For our analysis, we merged several different data sources. Our two main sources were datasets from the federal civil rights office and Common Core. While most schools have a universal identifier that is used in both sources, a number of schools do not have matching identifiers. We made an effort to link the two different identifiers, using a crosswalk that we pulled from individual school pages on the federal site, but there are some schools which we weren’t able to match and they may have fewer data points than the rest. The federal data designates the majority of schools as either a primary, elementary or high school. This enabled us to create district measures that specifically reflect high school enrollment (for example, the number of high school students taking an AP course). However, there are a handful of schools for which the data did not note the school level. For these schools, the denominator for a number of our measures are total district enrollment, instead of high school enrollment across the district.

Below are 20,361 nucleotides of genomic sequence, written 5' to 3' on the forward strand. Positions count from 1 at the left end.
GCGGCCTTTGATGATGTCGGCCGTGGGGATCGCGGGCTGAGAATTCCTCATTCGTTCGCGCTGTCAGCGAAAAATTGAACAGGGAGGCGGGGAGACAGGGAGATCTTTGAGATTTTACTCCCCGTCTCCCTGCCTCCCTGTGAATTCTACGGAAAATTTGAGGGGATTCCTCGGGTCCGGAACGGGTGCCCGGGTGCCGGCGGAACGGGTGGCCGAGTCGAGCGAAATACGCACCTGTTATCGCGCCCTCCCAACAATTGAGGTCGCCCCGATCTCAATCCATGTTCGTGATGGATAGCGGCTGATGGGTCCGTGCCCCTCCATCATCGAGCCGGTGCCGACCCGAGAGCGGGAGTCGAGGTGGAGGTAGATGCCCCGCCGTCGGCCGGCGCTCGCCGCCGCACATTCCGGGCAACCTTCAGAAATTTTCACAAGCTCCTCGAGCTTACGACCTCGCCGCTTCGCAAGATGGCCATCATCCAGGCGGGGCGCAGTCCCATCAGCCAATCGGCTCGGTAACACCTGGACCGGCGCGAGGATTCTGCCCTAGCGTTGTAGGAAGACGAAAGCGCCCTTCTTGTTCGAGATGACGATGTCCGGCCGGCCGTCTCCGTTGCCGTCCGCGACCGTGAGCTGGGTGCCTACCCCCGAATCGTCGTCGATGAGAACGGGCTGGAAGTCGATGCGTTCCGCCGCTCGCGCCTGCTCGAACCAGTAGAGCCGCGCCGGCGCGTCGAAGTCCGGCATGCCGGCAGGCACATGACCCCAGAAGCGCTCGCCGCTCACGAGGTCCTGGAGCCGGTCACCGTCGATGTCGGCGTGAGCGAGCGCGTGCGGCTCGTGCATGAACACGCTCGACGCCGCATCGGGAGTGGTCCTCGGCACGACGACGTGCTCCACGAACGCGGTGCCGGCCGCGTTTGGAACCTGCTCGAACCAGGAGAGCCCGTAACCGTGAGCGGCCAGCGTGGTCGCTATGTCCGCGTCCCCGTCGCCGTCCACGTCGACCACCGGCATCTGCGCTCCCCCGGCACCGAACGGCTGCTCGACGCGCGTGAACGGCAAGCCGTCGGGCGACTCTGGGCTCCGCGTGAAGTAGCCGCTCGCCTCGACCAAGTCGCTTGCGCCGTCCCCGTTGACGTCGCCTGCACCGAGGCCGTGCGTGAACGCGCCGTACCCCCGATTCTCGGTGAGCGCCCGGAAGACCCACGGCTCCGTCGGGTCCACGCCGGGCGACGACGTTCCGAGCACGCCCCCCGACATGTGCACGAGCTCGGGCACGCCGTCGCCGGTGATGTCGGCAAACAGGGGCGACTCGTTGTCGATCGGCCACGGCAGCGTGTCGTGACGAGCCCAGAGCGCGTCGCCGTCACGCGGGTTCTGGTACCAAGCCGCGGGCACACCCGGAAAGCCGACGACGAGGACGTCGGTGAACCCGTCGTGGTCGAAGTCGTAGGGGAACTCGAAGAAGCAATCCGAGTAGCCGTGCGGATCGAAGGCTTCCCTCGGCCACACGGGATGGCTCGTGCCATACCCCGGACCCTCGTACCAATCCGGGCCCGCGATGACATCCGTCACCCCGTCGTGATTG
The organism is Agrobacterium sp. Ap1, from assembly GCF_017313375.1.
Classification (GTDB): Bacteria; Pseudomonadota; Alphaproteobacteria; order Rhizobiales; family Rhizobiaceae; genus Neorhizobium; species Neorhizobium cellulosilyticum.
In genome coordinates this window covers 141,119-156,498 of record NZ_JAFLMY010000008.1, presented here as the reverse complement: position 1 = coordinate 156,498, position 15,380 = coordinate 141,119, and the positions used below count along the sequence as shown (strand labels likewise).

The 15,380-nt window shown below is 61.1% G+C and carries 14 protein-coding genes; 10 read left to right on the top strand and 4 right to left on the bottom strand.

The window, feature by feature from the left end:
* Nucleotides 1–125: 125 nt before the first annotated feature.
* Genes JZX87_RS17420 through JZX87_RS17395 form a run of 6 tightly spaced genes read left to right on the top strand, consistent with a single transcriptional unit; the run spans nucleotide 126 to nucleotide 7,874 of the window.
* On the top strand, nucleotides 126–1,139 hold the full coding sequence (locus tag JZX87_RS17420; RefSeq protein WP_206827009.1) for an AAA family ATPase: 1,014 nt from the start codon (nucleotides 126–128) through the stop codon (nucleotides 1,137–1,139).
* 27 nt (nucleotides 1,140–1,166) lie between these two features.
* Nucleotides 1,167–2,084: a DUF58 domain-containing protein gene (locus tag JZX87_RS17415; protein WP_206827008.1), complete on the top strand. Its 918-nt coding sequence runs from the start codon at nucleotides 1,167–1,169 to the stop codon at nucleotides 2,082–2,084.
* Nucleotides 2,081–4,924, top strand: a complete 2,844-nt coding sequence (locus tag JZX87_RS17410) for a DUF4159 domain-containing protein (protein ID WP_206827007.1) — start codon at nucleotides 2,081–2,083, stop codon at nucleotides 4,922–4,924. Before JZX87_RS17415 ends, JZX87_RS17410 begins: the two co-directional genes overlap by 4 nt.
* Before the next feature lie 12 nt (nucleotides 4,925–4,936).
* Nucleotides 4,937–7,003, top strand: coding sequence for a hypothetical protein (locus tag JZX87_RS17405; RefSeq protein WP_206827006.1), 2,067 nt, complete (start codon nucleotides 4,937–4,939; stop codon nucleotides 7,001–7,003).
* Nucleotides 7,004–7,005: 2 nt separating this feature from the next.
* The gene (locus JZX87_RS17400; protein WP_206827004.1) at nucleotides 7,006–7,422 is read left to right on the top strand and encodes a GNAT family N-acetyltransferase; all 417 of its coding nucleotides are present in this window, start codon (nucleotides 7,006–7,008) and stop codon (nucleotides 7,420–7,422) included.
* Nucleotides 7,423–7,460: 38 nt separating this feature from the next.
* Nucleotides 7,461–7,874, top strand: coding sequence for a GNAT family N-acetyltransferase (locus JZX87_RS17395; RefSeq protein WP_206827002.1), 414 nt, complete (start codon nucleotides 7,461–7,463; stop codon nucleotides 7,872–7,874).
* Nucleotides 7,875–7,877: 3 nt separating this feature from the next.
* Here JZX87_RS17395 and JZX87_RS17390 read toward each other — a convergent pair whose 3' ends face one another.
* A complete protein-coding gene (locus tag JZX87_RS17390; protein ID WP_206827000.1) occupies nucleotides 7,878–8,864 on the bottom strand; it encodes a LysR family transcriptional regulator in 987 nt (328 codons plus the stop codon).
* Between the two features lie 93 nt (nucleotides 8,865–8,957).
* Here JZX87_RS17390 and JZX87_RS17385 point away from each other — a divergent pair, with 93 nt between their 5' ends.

School addresses were sometimes missing in the 2015-16 school year data. For those schools, we used address data from the 2016-17 and 2017-18 school years. For the free and reduced-price lunch measure, Massachusetts did not report data for the 2015-16 school year, so we used figures from the 2014-15 school year.

Have tips? Find errors? Let us know.

Are you looking at our database and have some information you want to share about local disparities? Or are you finding data inaccuracies? Either way, we want to hear your thoughts. Please keep in mind that the data we reported is from the 2015-16 school year and comes from the U.S Department of Education. Please send an email to [email protected].